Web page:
The Movie Waffler New Release Review (VOD) - THE LITTLE PRINCE | The Movie Waffler

New Release Review (VOD) - THE LITTLE PRINCE

Animated adaptation of Antoine de Saint-Exupery's novel.

Review by Joshua Mitchell (@jlfm97)

Directed by: Mark Osborne

Starring: Jeff Bridges, Rachel McAdams, Paul Rudd, Marion Cotillard, James Franco, Benicio Del Toro, Ricky Gervais, Bud Cort, Paul Giamatti, Albert Brooks, Mackenzie Foy

The Little Prince does feel a little bit baggy, but it's never less than entertaining (and at times, becomes something truly special), maintaining a high level of quality for much of its runtime.

It's been a long road to release for The Little Prince. The CGI/Stop-motion hybrid by director Mark Osborne saw its initial distributor, Paramount, unexpectedly back out less than a week before its then March release date. The feature was then picked up by Netflix and released in theatres and streaming concurrently five months later. The film had little buzz preceding its March release, so the publicized drama and ease-of-access viewing via Netflix may be for the better, allowing more eyes to reach Osborne's charming (and occasionally breathtaking) adaptation.

This particular version of The Little Prince is really two stories in one. Antoine de Saint-Exupéry's novel is told through stop-motion visuals, with the story told in bits at a time. The framing device (animated in CG) is really the majority of the film. A young girl named Violet is under strict schedule in her studies, leaving no room for free-time. But after moving to a new house, she takes notice of her eccentric elderly neighbour. The two become friends, though Violet must keep their friendship a secret, as her mother insists that she doesn't have time for pals. As they spend time together, Violet is told the story of The Little Prince, and begins to discover parallels to the tale in her own life.

The film's greatest strength is also its greatest weakness, and that is the stop-motion sequences. Every delicious second spent in the story of the Little Prince is a marvel. It's visually extraordinary, emotionally engaging, sensationally imaginative, and utterly fascinating to watch. It achieves a true sense of magic, and though the convenience of Netflix will keep many audiences away from the theatre, these stunning scenes more than justify a trip to the cinema.

Still, the stop-motion segments only occupy about a fourth of the film's 106 minute runtime. The rest of The Little Prince is entertaining, but never comes close to reaching the dizzying heights of the stop-motion portions. The actual story is a fairly conventional tale, though it has its share of minor innovations, which keep things interesting. The visuals themselves lack the detail of modern computer-animated features, though it has some clever touches.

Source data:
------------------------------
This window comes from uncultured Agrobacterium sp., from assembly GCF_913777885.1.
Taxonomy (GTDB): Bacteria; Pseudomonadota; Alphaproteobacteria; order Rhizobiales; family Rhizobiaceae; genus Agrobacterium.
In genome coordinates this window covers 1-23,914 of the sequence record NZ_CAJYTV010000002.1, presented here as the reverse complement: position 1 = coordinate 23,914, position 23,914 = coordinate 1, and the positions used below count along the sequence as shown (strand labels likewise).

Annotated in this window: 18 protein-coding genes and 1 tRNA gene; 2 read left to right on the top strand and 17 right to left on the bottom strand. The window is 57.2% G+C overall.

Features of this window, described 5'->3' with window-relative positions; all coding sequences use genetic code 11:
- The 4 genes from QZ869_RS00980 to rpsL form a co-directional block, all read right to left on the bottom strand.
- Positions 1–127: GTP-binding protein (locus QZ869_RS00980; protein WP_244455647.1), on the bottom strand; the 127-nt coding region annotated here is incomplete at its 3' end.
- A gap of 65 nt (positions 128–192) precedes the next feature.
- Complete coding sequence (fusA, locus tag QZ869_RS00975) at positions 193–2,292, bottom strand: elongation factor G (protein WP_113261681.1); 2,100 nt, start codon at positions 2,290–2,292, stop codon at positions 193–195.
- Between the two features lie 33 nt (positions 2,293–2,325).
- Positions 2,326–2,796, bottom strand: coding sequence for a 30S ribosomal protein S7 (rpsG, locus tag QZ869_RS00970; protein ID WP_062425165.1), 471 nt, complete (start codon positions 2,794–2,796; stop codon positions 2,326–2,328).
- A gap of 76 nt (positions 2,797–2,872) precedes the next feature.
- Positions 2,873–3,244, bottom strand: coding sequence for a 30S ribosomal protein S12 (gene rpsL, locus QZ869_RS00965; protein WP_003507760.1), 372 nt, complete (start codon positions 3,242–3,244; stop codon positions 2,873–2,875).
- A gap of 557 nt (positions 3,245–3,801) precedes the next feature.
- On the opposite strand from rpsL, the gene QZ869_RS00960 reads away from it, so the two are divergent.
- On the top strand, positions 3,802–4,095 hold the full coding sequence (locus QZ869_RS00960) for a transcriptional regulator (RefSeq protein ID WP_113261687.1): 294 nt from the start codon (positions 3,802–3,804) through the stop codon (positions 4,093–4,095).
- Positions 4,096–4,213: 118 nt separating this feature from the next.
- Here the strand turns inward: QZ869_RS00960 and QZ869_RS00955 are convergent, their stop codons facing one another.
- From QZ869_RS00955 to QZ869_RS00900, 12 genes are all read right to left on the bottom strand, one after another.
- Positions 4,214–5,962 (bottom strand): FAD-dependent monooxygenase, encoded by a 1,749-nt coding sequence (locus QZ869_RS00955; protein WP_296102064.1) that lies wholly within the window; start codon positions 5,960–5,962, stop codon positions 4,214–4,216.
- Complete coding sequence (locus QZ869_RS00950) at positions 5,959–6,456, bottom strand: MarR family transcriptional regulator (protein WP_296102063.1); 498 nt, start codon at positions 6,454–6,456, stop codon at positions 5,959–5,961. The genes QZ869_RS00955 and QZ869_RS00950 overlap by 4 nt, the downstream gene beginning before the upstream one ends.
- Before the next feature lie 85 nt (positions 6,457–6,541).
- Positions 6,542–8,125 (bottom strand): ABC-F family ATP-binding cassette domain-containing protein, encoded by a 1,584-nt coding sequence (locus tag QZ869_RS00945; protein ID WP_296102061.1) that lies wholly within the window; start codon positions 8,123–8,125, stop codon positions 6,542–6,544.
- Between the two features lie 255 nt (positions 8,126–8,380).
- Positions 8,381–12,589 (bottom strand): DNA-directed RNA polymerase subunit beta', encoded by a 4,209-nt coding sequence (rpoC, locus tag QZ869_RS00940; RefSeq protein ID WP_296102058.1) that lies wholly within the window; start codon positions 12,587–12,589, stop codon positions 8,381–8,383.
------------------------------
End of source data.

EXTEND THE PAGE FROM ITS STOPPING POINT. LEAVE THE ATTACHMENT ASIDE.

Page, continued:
The cast is packed with stars. Jeff Bridges and Rachel McAdams are featured prominently, while James Franco, Paul Rudd, Paul Giamatti, Marion Cotillard, Benicio del Toro, Albert Brooks (in his third animated feature this year, tying Idris Elba if you count The Jungle Book), Bud Cort and Ricky Gervais pop up in supporting roles (some of them only afforded a handful of lines each). They are all excellent, and bring a lot of depth to the feature.

Also of special note are two significant child performances. Rising star Mackenzie Foy plays Violet, adding another solid performance to one of the most promising child actors working today. Director Mark Osborne's son, Riley, is genuinely terrific as The Little Prince himself, lending a whimsical aura to the mystical character.

The last half-hour flies a little off the rails, and ultimately isn't as satisfying as the preceding hour. In truth, The Little Prince does feel a little bit baggy, but it's never less than entertaining (and at times, becomes something truly special), maintaining a high level of quality for much of its runtime.

It will be interesting to see how The Little Prince plays with children, as it offers little action and a fairly slow pace. Truth be told, it's refreshing to see an animated film that doesn't follow the conventions of a "typical" work of its medium, instead proceeding in its convictions with confidence. Whether it finds an audience or not, it can be said that The Little Prince undoubtedly deserves one.

The Little Prince is available on Netflix now.